Steamworld Heist and the Goldilocks Difficulty

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Funeral Rites

Crafting a compelling challenge isn’t easy. It’s not enough to jack up the enemy’s health meter and damage output and call it a day; sure, I’m probably going to die a whole bunch more going up against these buffed enemies, but that doesn’t mean they’re any more challenging. Having to chip away at a boss for ten minutes straight is a test of patience, not a test of skill, and with so many games to play these days, any that don’t respect my time are going to get the flick.

Recently, I’ve found myself steering clear of more and more ‘difficult’ games for this very reason. I’ve dropped games like Ori and the Blind Forest, where trial-and-error is the only way to progress; Alien: Isolation, where the alien magically knows where you are at all times and Let it Die, where the free-to-play grind demands hours upon hours of dedication that can be stolen away from you by other players when you’re not even playing. I’m not averse to the odd Souls game, since they can always be defeated with cautious, observant play, and I was even looking forward to the release of Nioh, the Samurai-influenced Souls-like with faster, more responsive combat–until, that is, I found out how grueling its boss battles were.

This cheap approach to difficulty points to a bigger problem with the game industry’s priorities. For as much as games tout their breath-taking graphics and their enormous open worlds, enemy AI remains as primitive as ever. Rather than tactics and strategy, virtual foes rely on strength in numbers, often abusing their infinite respawns to punish you for taking your time and force you to charge recklessly forward whether you want to or not. ‘Smart’ enemies are really just cheating, leveraging their Borg-esque omniscience to track you through solid walls and communicate telepathically with each other across impossible distances. In essence, the enemy is no longer playing by the same rules you have to, and that sucks.

Thankfully, not all games are so cheap when it comes to delivering a challenge. I just finished Steamworld Heist, a 2D turn-based strategy game that nails the Goldilocks balance of difficulty: not too hard, but not too soft, either. What sets it apart from so many of its contemporaries is its unflinching focus on skill and strategy over repetition and luck. Unlike many turn-based games, combat isn’t based on dice rolls. You attack by manually lining up and firing your gun, and if you miss your target, you only have yourself to blame; there are no frustrating 90% hit-chance failures here. Nor are there any invisible traps, wonky physics engines, network disconnections, or anything else that can cause you to instantly fail a mission through no fault of your own.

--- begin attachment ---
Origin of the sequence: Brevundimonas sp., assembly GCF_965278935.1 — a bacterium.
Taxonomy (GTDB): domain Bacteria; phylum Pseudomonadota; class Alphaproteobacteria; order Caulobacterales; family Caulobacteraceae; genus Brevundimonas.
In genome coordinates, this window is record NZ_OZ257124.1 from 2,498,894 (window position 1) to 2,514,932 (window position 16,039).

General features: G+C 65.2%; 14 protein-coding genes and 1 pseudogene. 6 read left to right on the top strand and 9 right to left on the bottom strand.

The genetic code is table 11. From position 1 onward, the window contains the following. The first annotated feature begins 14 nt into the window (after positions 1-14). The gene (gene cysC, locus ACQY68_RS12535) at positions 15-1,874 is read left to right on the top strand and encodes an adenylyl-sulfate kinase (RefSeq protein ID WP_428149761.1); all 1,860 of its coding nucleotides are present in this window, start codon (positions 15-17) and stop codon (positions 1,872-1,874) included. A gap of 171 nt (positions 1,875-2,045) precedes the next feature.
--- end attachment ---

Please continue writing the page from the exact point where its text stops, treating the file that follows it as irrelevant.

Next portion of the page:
Instead, the challenge comes from the relative fragility of your squad of Steambots. It only takes a few well-placed shots to turn one of your bots into scrap, but the same goes for the enemy. Coupled with the fact that enemies can miss, fall for your ambushes, and even accidentally shoot each other, every encounter feels tense but never overwhelming. So long as you coordinate your team’s movements and make ample use of cover, victory will be yours.

‘Tough but fair’ is a fine line to walk, but Steamworld Heist strides it without so much as a squeaky joint. I only wish more games were as smart with their challenge instead of relying on lazy number inflation and AI omniscience. ‘Difficult’ shouldn’t be shorthand for ‘I want to throw my controller at the screen.’